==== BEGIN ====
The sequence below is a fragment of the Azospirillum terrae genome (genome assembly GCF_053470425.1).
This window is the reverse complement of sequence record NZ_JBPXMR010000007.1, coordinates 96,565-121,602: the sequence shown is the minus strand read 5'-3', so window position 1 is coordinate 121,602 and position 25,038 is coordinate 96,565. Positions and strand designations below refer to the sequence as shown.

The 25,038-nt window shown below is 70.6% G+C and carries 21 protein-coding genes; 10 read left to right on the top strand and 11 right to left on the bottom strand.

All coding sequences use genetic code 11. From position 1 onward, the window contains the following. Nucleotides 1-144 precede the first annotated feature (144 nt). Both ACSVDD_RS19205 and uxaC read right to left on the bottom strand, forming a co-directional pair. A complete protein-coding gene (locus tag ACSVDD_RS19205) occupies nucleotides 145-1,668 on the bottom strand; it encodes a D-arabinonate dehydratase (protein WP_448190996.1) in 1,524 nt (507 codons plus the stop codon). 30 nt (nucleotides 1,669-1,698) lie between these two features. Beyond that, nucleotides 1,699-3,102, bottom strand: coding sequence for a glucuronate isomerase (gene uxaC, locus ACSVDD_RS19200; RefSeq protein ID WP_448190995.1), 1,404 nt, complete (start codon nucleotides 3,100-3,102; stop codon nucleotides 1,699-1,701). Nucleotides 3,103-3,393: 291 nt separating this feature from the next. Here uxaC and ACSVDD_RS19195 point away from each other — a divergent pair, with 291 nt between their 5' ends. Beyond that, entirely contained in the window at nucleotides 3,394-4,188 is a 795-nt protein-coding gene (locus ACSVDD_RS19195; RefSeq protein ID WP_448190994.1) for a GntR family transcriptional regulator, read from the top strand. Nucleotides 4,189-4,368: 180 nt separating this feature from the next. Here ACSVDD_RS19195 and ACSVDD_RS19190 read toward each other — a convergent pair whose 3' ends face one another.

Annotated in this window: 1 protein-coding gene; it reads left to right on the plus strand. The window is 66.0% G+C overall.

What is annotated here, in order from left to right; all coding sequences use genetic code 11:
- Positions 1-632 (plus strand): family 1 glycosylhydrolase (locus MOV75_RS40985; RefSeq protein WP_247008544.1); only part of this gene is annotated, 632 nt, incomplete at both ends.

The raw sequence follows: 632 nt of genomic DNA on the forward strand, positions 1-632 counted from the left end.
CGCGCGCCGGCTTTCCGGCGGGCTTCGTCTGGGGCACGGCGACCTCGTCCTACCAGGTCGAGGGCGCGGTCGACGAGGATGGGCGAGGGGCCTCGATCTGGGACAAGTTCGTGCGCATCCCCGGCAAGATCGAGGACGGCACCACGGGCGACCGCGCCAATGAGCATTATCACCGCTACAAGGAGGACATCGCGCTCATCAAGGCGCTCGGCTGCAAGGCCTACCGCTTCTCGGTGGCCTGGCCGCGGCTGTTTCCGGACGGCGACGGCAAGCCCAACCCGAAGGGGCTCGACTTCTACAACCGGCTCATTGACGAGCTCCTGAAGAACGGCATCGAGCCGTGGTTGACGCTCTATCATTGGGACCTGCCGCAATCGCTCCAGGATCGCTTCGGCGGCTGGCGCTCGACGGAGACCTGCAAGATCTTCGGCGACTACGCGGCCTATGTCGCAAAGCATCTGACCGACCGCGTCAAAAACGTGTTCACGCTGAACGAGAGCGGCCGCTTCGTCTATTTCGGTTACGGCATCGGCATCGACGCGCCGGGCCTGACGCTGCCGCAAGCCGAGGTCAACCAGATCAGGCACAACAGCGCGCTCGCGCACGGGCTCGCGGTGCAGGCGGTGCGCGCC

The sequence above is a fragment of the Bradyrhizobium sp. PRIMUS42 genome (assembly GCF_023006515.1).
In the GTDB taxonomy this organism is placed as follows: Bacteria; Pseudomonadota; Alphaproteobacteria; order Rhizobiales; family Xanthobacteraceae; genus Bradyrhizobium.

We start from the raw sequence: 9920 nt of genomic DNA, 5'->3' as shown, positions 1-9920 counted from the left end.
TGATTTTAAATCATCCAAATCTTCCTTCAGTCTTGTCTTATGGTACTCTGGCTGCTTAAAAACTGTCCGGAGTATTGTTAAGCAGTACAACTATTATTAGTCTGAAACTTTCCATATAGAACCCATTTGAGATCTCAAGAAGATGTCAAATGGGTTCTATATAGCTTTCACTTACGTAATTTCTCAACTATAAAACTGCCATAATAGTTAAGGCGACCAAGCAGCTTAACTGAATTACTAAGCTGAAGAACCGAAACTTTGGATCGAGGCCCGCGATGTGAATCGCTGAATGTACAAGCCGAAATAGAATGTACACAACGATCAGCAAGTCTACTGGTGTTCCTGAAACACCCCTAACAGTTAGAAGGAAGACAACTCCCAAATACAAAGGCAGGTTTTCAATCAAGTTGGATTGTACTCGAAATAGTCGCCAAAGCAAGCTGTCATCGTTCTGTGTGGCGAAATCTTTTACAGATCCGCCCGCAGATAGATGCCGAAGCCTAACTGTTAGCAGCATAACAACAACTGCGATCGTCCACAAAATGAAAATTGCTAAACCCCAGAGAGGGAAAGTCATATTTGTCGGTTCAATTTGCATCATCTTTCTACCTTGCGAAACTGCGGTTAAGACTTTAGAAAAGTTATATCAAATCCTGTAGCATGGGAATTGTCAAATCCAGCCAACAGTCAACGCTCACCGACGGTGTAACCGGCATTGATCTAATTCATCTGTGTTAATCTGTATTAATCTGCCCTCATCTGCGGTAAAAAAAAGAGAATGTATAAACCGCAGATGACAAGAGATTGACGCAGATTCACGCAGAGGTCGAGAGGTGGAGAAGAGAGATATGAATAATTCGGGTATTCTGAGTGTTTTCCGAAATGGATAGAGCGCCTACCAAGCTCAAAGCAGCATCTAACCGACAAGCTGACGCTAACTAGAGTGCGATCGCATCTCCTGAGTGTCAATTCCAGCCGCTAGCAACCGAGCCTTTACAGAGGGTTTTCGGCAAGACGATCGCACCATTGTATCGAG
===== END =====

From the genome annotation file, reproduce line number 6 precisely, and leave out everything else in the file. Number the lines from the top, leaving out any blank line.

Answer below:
What is annotated here, in order from left to right; all coding sequences use genetic code 11: